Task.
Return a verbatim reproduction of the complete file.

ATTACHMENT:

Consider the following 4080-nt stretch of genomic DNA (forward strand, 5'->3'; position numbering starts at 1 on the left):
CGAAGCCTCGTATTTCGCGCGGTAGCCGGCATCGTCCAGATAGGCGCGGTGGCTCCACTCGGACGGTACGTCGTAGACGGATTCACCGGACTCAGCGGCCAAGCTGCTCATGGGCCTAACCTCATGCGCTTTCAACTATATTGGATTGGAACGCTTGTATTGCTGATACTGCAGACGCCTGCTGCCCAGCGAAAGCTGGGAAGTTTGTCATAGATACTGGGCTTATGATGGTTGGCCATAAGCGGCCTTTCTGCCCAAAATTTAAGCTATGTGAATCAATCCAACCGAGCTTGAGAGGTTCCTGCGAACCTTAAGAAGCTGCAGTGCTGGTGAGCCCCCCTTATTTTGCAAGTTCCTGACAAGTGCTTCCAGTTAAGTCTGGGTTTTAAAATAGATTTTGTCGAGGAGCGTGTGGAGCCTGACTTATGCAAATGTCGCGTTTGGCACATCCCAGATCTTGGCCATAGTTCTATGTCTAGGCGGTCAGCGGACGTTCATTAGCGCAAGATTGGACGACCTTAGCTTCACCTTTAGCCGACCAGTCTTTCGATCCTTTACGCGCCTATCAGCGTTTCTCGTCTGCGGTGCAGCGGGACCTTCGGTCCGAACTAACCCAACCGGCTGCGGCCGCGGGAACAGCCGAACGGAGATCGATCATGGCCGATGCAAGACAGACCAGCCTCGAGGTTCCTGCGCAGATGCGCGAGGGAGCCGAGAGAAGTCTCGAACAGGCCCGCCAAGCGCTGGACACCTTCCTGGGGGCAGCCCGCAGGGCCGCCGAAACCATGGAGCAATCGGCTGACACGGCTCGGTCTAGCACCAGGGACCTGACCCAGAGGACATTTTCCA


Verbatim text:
Consider the following 4080-nt stretch of genomic DNA (forward strand, 5'->3'; position numbering starts at 1 on the left):
CGAAGCCTCGTATTTCGCGCGGTAGCCGGCATCGTCCAGATAGGCGCGGTGGCTCCACTCGGACGGTACGTCGTAGACGGATTCACCGGACTCAGCGGCCAAGCTGCTCATGGGCCTAACCTCATGCGCTTTCAACTATATTGGATTGGAACGCTTGTATTGCTGATACTGCAGACGCCTGCTGCCCAGCGAAAGCTGGGAAGTTTGTCATAGATACTGGGCTTATGATGGTTGGCCATAAGCGGCCTTTCTGCCCAAAATTTAAGCTATGTGAATCAATCCAACCGAGCTTGAGAGGTTCCTGCGAACCTTAAGAAGCTGCAGTGCTGGTGAGCCCCCCTTATTTTGCAAGTTCCTGACAAGTGCTTCCAGTTAAGTCTGGGTTTTAAAATAGATTTTGTCGAGGAGCGTGTGGAGCCTGACTTATGCAAATGTCGCGTTTGGCACATCCCAGATCTTGGCCATAGTTCTATGTCTAGGCGGTCAGCGGACGTTCATTAGCGCAAGATTGGACGACCTTAGCTTCACCTTTAGCCGACCAGTCTTTCGATCCTTTACGCGCCTATCAGCGTTTCTCGTCTGCGGTGCAGCGGGACCTTCGGTCCGAACTAACCCAACCGGCTGCGGCCGCGGGAACAGCCGAACGGAGATCGATCATGGCCGATGCAAGACAGACCAGCCTCGAGGTTCCTGCGCAGATGCGCGAGGGAGCCGAGAGAAGTCTCGAACAGGCCCGCCAAGCGCTGGACACCTTCCTGGGGGCAGCCCGCAGGGCCGCCGAAACCATGGAGCAATCGGCTGACACGGCTCGGTCTAGCACCAGGGACCTGACCCAGAGGACATTTTCCA